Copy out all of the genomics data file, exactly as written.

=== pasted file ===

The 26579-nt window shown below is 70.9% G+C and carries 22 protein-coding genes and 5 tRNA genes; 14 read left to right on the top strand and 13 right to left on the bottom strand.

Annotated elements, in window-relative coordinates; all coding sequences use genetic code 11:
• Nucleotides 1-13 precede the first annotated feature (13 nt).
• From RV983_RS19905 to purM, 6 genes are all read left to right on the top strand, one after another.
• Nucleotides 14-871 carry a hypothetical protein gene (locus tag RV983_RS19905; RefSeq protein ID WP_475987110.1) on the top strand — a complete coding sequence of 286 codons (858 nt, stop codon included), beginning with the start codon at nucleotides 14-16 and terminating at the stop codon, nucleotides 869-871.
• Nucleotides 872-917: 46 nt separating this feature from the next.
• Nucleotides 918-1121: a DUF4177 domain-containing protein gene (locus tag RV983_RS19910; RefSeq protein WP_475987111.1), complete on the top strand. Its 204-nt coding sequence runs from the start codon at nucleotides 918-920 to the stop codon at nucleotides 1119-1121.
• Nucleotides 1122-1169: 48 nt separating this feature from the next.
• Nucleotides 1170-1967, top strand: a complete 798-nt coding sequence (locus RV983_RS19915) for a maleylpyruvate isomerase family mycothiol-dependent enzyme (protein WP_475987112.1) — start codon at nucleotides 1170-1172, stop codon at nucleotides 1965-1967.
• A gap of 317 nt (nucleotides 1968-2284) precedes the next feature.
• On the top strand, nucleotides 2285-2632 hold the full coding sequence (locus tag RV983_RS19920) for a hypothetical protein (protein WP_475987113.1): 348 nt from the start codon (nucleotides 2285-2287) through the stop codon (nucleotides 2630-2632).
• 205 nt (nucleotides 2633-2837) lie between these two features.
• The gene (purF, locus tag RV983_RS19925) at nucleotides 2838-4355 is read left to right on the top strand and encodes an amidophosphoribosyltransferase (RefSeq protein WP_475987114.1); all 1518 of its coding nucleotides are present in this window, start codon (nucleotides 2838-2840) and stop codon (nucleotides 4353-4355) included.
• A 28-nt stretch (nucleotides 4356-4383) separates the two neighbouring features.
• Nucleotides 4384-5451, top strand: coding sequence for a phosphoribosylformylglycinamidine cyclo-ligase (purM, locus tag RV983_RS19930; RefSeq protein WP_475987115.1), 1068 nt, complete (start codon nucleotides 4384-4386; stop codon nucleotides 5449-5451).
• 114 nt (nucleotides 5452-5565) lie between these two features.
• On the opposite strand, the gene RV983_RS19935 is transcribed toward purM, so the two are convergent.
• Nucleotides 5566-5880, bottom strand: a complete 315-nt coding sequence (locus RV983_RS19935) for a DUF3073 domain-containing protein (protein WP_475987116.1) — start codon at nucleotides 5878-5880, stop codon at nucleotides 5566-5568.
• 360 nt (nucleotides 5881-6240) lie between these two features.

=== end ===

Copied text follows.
The 26579-nt window shown below is 70.9% G+C and carries 22 protein-coding genes and 5 tRNA genes; 14 read left to right on the top strand and 13 right to left on the bottom strand.

Annotated elements, in window-relative coordinates; all coding sequences use genetic code 11:
• Nucleotides 1-13 precede the first annotated feature (13 nt).
• From RV983_RS19905 to purM, 6 genes are all read left to right on the top strand, one after another.
• Nucleotides 14-871 carry a hypothetical protein gene (locus tag RV983_RS19905; RefSeq protein ID WP_475987110.1) on the top strand — a complete coding sequence of 286 codons (858 nt, stop codon included), beginning with the start codon at nucleotides 14-16 and terminating at the stop codon, nucleotides 869-871.
• Nucleotides 872-917: 46 nt separating this feature from the next.
• Nucleotides 918-1121: a DUF4177 domain-containing protein gene (locus tag RV983_RS19910; RefSeq protein WP_475987111.1), complete on the top strand. Its 204-nt coding sequence runs from the start codon at nucleotides 918-920 to the stop codon at nucleotides 1119-1121.
• Nucleotides 1122-1169: 48 nt separating this feature from the next.
• Nucleotides 1170-1967, top strand: a complete 798-nt coding sequence (locus RV983_RS19915) for a maleylpyruvate isomerase family mycothiol-dependent enzyme (protein WP_475987112.1) — start codon at nucleotides 1170-1172, stop codon at nucleotides 1965-1967.
• A gap of 317 nt (nucleotides 1968-2284) precedes the next feature.
• On the top strand, nucleotides 2285-2632 hold the full coding sequence (locus tag RV983_RS19920) for a hypothetical protein (protein WP_475987113.1): 348 nt from the start codon (nucleotides 2285-2287) through the stop codon (nucleotides 2630-2632).
• 205 nt (nucleotides 2633-2837) lie between these two features.
• The gene (purF, locus tag RV983_RS19925) at nucleotides 2838-4355 is read left to right on the top strand and encodes an amidophosphoribosyltransferase (RefSeq protein WP_475987114.1); all 1518 of its coding nucleotides are present in this window, start codon (nucleotides 2838-2840) and stop codon (nucleotides 4353-4355) included.
• A 28-nt stretch (nucleotides 4356-4383) separates the two neighbouring features.
• Nucleotides 4384-5451, top strand: coding sequence for a phosphoribosylformylglycinamidine cyclo-ligase (purM, locus tag RV983_RS19930; RefSeq protein WP_475987115.1), 1068 nt, complete (start codon nucleotides 4384-4386; stop codon nucleotides 5449-5451).
• 114 nt (nucleotides 5452-5565) lie between these two features.
• On the opposite strand, the gene RV983_RS19935 is transcribed toward purM, so the two are convergent.
• Nucleotides 5566-5880, bottom strand: a complete 315-nt coding sequence (locus RV983_RS19935) for a DUF3073 domain-containing protein (protein WP_475987116.1) — start codon at nucleotides 5878-5880, stop codon at nucleotides 5566-5568.
• 360 nt (nucleotides 5881-6240) lie between these two features.